Saturday, 20 July 2013

Get with the programme...

...and the programme is relevant feedback!

It's coming up to mid-year review time for many people across the globe, which means only one thing - an influx of feedback requests.  I've blogged in an earlier post (Breakfast of Champions) about some elements of giving feedback, but today I feel the need to put some focus on the 'relevance' of the feedback you are giving, and specifically the timeliness.

As you're completing the 20th request for feedback, have a think to yourself as you're dishing out your thoughts
- when is this feedback from? 
- is it still relevant* for the colleague?
- have I got some recent (and great quality) examples to bring it to life?

*I ask the second question about relevance on purpose, as I think this is the exception to the rule because if the feedback is 12 months old but still something that you think is holding the other person back then you need to say it.

Out of date comments could mean the person a) can't do a thing about it or b) they've worked on it already (and you're not close enough to know) now is the time to keep quiet.  It's very flattering to be asked your opinion on how someone is doing and get your input into their development, but do this frustrated questioner a favour - leave your now massaged ego at the door and resist the tempation to type/write/talk about something that happened 18 months ago and hasn't resurfaced since.

There is another side to this, and that is those requesting feedback need to consider who they're asking for input from. Asking people who you've only had a couple of experiences with at best is unlikely to end in quality feedback.  When you're making your list about who to ask, think who can add value and insight for you not just people who you've had a one off positive experience with who will give you a boost.

Quality feedback is few and far between, but little by little we can all make in roads together.

Happy weekend x

Wednesday, 10 July 2013


A oldie but a goodie, the simple question of 'why?' Is going to be the focus for my next post.

Whenever I'm coaching or mentoring someone I like to start by understanding what their drivers are - their reason for change, the final straw, the epiphany...or simply just why they want to make a change and or achieve something new.

So here comes my first question - do you ever find yourself starting something and giving up before it's done? Well, that's most likely down to you not having a strong enough reason for making the change - your 'why'.  It's one of my favourite principles coined in Go MAD - The art of making a difference, where Andy Gilbert quotes Fredrick Nietsche who very wisely says that 'a person can bear any what if they have a big enough why'. Insightful hey?

As ever, you're not in it alone though, so if you want to do a review of your whys, here are some questions to help you get clarity:
- what is super important to you?
- what will happen if you don't make the change?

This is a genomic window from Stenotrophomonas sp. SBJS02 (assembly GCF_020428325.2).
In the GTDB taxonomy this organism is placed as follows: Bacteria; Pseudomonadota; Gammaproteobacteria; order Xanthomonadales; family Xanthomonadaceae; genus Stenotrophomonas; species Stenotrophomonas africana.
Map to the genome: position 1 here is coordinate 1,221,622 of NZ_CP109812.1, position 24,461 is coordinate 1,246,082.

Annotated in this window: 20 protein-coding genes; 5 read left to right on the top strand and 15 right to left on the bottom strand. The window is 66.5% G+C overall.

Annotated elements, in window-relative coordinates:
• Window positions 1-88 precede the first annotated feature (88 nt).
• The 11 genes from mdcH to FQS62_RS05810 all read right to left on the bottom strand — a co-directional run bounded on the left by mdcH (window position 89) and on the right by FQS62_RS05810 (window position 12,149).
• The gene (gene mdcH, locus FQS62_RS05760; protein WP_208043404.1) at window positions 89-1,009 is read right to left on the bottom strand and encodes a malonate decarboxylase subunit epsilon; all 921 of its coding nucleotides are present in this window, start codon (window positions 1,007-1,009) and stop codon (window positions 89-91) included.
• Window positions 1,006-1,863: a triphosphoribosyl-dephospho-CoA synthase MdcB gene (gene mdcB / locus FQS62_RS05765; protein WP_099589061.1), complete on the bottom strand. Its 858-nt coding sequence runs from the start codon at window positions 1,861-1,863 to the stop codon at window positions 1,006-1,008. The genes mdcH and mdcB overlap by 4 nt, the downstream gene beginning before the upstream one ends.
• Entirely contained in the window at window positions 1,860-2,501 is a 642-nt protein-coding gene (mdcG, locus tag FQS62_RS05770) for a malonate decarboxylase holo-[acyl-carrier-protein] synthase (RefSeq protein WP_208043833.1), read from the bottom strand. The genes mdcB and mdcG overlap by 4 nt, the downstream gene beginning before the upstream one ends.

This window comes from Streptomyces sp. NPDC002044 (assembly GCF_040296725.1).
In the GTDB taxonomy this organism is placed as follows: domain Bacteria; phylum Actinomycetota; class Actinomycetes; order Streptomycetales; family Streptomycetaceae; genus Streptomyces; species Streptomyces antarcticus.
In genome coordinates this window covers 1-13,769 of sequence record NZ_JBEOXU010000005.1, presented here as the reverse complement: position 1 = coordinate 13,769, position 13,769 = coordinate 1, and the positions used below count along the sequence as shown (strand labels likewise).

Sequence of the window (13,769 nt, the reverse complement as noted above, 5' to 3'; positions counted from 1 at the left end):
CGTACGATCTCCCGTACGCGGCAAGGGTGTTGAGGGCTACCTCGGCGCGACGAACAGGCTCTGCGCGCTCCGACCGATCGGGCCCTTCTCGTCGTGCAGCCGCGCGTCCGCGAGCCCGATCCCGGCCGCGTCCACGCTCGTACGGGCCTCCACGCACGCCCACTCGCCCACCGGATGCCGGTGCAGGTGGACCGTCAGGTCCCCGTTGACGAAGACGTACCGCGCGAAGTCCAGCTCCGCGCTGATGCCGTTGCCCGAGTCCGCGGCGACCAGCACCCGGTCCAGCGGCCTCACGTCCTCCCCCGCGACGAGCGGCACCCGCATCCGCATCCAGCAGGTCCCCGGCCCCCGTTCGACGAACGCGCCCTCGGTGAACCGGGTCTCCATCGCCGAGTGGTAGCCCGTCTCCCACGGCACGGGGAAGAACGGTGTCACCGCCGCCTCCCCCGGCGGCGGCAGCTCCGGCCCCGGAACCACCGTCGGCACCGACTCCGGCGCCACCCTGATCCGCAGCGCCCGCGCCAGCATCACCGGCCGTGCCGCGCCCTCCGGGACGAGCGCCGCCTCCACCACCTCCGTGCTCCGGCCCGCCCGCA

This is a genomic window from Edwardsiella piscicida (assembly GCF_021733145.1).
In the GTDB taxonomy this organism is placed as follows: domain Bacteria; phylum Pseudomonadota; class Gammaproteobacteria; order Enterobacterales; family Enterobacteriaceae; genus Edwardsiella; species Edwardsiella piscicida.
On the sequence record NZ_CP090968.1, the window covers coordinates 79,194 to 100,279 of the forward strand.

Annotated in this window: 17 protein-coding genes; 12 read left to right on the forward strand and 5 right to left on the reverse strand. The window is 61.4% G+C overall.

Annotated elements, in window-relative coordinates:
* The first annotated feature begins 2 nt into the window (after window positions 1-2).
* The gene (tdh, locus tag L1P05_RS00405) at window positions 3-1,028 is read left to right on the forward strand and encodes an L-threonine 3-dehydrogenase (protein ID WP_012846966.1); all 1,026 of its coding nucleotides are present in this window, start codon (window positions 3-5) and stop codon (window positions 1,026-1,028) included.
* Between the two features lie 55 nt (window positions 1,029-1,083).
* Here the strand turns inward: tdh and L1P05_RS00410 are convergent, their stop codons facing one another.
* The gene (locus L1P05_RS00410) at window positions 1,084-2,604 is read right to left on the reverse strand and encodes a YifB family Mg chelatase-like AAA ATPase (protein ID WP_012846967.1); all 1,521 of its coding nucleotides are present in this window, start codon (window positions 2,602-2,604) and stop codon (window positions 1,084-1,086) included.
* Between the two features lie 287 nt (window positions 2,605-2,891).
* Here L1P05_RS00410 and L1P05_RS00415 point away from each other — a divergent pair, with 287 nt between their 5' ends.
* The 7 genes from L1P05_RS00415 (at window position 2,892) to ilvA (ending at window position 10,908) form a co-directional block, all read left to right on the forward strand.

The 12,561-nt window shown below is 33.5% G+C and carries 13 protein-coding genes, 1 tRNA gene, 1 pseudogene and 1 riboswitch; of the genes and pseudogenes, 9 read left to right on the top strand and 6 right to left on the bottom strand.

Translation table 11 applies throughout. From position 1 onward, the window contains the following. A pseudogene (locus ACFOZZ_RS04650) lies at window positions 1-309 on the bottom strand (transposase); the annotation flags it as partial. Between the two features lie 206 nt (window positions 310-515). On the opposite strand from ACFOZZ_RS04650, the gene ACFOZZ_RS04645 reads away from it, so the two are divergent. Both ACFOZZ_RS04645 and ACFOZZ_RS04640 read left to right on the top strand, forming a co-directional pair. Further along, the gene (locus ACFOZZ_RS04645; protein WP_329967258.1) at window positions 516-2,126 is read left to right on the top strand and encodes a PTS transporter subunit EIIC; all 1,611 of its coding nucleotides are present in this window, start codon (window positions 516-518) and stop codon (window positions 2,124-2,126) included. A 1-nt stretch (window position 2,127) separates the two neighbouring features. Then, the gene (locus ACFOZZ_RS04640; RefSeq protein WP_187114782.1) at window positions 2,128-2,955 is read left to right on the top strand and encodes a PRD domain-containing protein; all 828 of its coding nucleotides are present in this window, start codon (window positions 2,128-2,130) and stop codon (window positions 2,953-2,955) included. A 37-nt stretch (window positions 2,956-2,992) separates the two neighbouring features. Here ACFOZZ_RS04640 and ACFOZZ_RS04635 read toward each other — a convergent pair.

- what motivates you to make a change?
- how are you going to surround yourself  with your motivators?
- what's the plan now?

Don't be hard on yourself if you're giving up on things, you just need to spend some time thinking about your reasons why. If you don't spend time thinking about it...then you can be very hard on yourself!

Happy reviewing x

Wednesday, 3 July 2013

Time and a place...

We're on the home straight...the final component in a thinking environment is Place - the importance of where you are having your meeting / brain storming session / catch up / heart to heart (delete as appropriate).

We were edging into this component in an earlier post about 'Ease' but now the spotlight is firmly on it, and it's time to ask yourself some questions about the kind of meeting environments you find yourself in as well as creating.

Now here comes a very deliberate leading question...when have you had a conversation in a really inappropriate place?
- what was the conversation about?
- what was the outcome?
- on reflection, did the environment play any part on the outcome?
- why did you have it in that location?
- if you could have the conversation again, where would you have it?

If you can't think of an example, then imagine some of the worst places to have a conversation - what could the impact on a conversation be?

Now let's get positive...where's the perfect place to have a meeting or conversation?  You might now have a list of different locations in your head and probably saying to me 'well it depends on the conversation obviously'...and you'd be quite right but I'm really just getting you to have a good long think about all the possibilities.

The theory behind this is that if someone is in an environment conducive to clear and fresh thinking, where they feel safe and secure they will be at their best (think Maslow's hierarchy of needs, worth a Google if you've not come across it!).  So the next time you're planning a meeting, no matter how impromptu, put some thought into the location or you could be in for an uncomfortable situation.

Happy chatting x